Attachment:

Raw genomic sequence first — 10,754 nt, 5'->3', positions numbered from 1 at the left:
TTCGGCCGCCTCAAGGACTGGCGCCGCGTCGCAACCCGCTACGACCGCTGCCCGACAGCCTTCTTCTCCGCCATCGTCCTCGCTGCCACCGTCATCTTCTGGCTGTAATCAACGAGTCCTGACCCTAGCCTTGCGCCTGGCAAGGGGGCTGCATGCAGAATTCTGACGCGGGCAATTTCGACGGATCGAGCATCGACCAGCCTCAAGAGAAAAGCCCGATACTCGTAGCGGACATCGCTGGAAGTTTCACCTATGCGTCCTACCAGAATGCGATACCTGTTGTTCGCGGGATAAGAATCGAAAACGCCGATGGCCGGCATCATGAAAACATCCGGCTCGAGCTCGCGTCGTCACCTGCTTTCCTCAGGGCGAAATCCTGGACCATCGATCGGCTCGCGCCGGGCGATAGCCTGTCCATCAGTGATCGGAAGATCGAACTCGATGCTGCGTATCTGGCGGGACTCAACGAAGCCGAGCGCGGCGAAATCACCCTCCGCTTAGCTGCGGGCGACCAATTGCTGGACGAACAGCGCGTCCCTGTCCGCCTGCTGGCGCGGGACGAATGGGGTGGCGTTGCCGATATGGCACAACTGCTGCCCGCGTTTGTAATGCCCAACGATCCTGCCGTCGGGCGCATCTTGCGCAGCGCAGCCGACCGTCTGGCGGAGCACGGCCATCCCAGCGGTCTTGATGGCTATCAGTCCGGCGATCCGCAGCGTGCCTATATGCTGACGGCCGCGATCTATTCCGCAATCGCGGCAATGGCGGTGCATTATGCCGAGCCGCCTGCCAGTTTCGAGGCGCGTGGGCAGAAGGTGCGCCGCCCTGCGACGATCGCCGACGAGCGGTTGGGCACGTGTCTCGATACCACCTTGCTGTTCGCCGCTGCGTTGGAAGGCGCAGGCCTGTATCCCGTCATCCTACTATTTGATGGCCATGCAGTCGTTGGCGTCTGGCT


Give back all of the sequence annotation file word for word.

Raw genomic sequence first — 10,754 nt, 5'->3', positions numbered from 1 at the left:
TTCGGCCGCCTCAAGGACTGGCGCCGCGTCGCAACCCGCTACGACCGCTGCCCGACAGCCTTCTTCTCCGCCATCGTCCTCGCTGCCACCGTCATCTTCTGGCTGTAATCAACGAGTCCTGACCCTAGCCTTGCGCCTGGCAAGGGGGCTGCATGCAGAATTCTGACGCGGGCAATTTCGACGGATCGAGCATCGACCAGCCTCAAGAGAAAAGCCCGATACTCGTAGCGGACATCGCTGGAAGTTTCACCTATGCGTCCTACCAGAATGCGATACCTGTTGTTCGCGGGATAAGAATCGAAAACGCCGATGGCCGGCATCATGAAAACATCCGGCTCGAGCTCGCGTCGTCACCTGCTTTCCTCAGGGCGAAATCCTGGACCATCGATCGGCTCGCGCCGGGCGATAGCCTGTCCATCAGTGATCGGAAGATCGAACTCGATGCTGCGTATCTGGCGGGACTCAACGAAGCCGAGCGCGGCGAAATCACCCTCCGCTTAGCTGCGGGCGACCAATTGCTGGACGAACAGCGCGTCCCTGTCCGCCTGCTGGCGCGGGACGAATGGGGTGGCGTTGCCGATATGGCACAACTGCTGCCCGCGTTTGTAATGCCCAACGATCCTGCCGTCGGGCGCATCTTGCGCAGCGCAGCCGACCGTCTGGCGGAGCACGGCCATCCCAGCGGTCTTGATGGCTATCAGTCCGGCGATCCGCAGCGTGCCTATATGCTGACGGCCGCGATCTATTCCGCAATCGCGGCAATGGCGGTGCATTATGCCGAGCCGCCTGCCAGTTTCGAGGCGCGTGGGCAGAAGGTGCGCCGCCCTGCGACGATCGCCGACGAGCGGTTGGGCACGTGTCTCGATACCACCTTGCTGTTCGCCGCTGCGTTGGAAGGCGCAGGCCTGTATCCCGTCATCCTACTATTTGATGGCCATGCAGTCGTTGGCGTCTGGCT